MALLABY: I think I saw—yes. A question in the middle there.
QUESTION: Chris Brody, Vantage Partners.
I wonder if you'd talk about the Swiss revaluation. Is it significant? Will it impact Europe? Or is it just a small country and everybody knew it was undervalued anyway?
ALEXANDER: I do think it's significant. It's already had a big effect on markets. And it is a—you know, Switzerland's not a huge economy. But it certainly has had a significant effect if for no other reason, than it's affected how risk is priced. You've seen (inaudible) spike and whatnot.
I—just let me comment on this a little further. I think it's a very interesting phenomenon. In some ways, if you go back all the way to '92 in the ERM crises, we went through a series of crises in the '90s that were really about fixed exchanged rates that ultimately broke down. It really started with ERM crises. It sort of rolled through Mexico in '94. And then you had Asia and all of that.
I think through most of that, there was a kind of asymmetry about it, where we kind of assumed that gee, in a world of diminishing barriers to capital flows and sort of growing global capital, it was—it was very hard for a country to defend a country—an exchange rate that was under pressure on the downside from these global flows.
In some ways what's interesting about Switzerland I would argue is essentially, they made a decision that the potential consequences of dealing with it on the other side were so large, that they didn't want to bear the burden.
Now, there are lots of specific things that apply to Switzerland, including the capital structure of the Swiss National Bank and who was ultimately going to bear the consequences of that. But I do think it's—it's indicative of the fact that we live in a world where global capital is just very large and continues to grow. And it's large relative to other things that matter.
So for example, if you think of the fiscal capacity of Switzerland to support its financial institutions in an environment where there's this large capital flows potentially coming in, those institutions could become very large. And you get the sense in which the just general growth of finance has made policies that not that long ago you would have assumed would have been viable, all of the sudden look somewhat different.
And so, you know, I don't want to overdo the kind of immediate impact of it. But I do think it's indicative of kind of a world we live in, where the capital is very large, it's very mobile. And it does put constraints on—on policies in ways that perhaps are surprising.
MALLABY: That—I mean, that is a very important question, of course, because it also says something about the Chinese experience of intervening to prevent an appreciation. It wasn't quite pegged, but it was sort of pegged.
So in China's case, there was always this speculation that of course the process of fixing the renminbi as it was fixed implied a massive accumulation of dollar treasury assets. And the political debate in the sort of Chinese, you know, microblogs seemed to be of the view that the implied wealth loss to the Chinese state from accumulating a bunch of dollars in the trillions, which are going to be losing value when finally the renminbi exploded, that this—this was supposed to be a reason for them to rethink their policy. But it never seemed to actually push to the point where it weighed that heavily in the government's decisions. It was always a discussion. It was never—it never proved to be a decisive factor.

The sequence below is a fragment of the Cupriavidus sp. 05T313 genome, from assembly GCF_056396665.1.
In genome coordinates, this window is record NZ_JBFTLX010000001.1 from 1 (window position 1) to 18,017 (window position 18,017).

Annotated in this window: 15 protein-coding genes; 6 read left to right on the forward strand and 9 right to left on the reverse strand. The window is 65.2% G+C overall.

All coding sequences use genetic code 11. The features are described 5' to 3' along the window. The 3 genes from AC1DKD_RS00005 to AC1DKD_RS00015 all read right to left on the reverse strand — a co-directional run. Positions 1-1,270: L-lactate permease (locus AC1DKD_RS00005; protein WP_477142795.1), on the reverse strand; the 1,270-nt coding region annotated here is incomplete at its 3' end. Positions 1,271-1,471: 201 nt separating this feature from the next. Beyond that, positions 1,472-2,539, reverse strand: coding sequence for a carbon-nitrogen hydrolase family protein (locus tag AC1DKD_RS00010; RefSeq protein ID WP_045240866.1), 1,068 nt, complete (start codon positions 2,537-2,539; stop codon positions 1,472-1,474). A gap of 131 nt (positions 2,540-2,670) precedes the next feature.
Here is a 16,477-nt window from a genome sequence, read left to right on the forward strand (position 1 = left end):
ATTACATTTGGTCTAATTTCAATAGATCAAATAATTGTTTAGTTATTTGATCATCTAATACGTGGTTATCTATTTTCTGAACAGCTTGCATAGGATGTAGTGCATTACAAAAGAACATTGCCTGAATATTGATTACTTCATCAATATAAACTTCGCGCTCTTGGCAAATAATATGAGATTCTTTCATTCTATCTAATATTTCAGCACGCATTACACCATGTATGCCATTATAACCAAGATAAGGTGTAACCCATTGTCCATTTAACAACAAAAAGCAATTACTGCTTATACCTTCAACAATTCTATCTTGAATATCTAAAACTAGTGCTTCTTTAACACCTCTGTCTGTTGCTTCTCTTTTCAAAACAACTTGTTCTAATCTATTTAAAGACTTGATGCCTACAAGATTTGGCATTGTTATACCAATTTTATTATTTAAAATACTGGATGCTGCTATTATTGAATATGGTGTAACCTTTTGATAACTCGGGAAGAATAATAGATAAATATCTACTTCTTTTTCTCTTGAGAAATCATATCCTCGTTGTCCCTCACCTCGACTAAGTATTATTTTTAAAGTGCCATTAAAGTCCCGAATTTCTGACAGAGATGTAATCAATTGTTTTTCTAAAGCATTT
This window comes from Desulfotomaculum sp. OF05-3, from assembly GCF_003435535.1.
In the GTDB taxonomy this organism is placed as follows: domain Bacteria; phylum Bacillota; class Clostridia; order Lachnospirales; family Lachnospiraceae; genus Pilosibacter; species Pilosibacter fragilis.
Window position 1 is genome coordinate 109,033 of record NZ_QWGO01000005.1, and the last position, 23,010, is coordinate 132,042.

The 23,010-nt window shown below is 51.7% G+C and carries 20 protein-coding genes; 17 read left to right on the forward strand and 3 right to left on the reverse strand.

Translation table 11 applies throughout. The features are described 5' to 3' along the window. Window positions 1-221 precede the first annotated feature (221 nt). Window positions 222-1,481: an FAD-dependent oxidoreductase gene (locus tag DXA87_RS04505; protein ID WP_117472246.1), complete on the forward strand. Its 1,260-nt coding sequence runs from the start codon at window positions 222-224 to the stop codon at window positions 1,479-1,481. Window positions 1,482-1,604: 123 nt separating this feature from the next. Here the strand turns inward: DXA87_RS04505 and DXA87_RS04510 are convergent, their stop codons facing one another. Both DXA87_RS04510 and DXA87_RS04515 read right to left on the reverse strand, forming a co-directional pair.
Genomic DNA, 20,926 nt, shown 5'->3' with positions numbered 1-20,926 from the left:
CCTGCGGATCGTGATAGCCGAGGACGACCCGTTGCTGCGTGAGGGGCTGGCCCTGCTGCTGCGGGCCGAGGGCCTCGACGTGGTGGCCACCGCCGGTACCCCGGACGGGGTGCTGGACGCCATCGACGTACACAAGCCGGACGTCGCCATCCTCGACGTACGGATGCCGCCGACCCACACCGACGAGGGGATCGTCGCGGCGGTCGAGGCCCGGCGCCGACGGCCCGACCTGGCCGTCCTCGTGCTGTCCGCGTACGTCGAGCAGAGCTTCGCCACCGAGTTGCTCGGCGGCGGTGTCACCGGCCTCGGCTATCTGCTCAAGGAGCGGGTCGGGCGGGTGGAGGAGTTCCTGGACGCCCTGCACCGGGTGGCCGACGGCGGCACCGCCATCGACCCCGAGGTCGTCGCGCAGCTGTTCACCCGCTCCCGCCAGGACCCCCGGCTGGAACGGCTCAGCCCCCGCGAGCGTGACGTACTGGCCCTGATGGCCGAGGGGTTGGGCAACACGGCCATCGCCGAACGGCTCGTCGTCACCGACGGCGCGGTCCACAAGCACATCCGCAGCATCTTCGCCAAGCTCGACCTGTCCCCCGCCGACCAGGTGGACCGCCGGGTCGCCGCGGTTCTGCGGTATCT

As I listen to you about Switzerland, I think what you're saying is that in the Swiss case, the open-ended accumulation of external assets, of foreign currency assets which ultimately would lose value, was a factor that—is that—is that what you're saying, that that's what caused them to flip?
ALEXANDER: I—I think it's hard to know exactly what drove them. But I think that was certainly an element of it. I think there was probably a financial stability element of it, as well, as they think about just blowing up the Swiss financial system and the potential consequences that would come from that if ultimately the fiscal authorities have to stand behind --
MALLABY: But you'd blow up the deposit side of the financial system, not the asset side necessarily, would you?
ALEXANDER: Well, but ultimately --
MALLABY: Money flows into Switzerland. It goes into Swiss accounts.
ALEXANDER: Yes. Well, but ultimately, they've got to do something with that—those funds. And you don't know sort of the magnitude of the risks they're going to take.
So yes, I mean, at some level that's the immediate effect. But ultimately, if you blow up the size of the system, it's very hard to know exactly what risks you're taking on. And ultimately, there is a kind of contingent liability for the fiscal authorities there.
Look, I—I think it—you know, obviously, Switzerland is a very different case from China. But in some sense, we are dealing with similar things. And partly it is, I would just stress the fact, that the absolute magnitudes of financial intermediation continue to grow. And we think a lot about gee, we had this big crisis and, you know, we had too big to fail and don't we want to shrink finance? Well, it's not happening. And to be perfectly frank, I don't think there's any good reason to expect it to happen. And ultimately, we're going to have to sort of deal with this world where there's just more and more financial intermediation.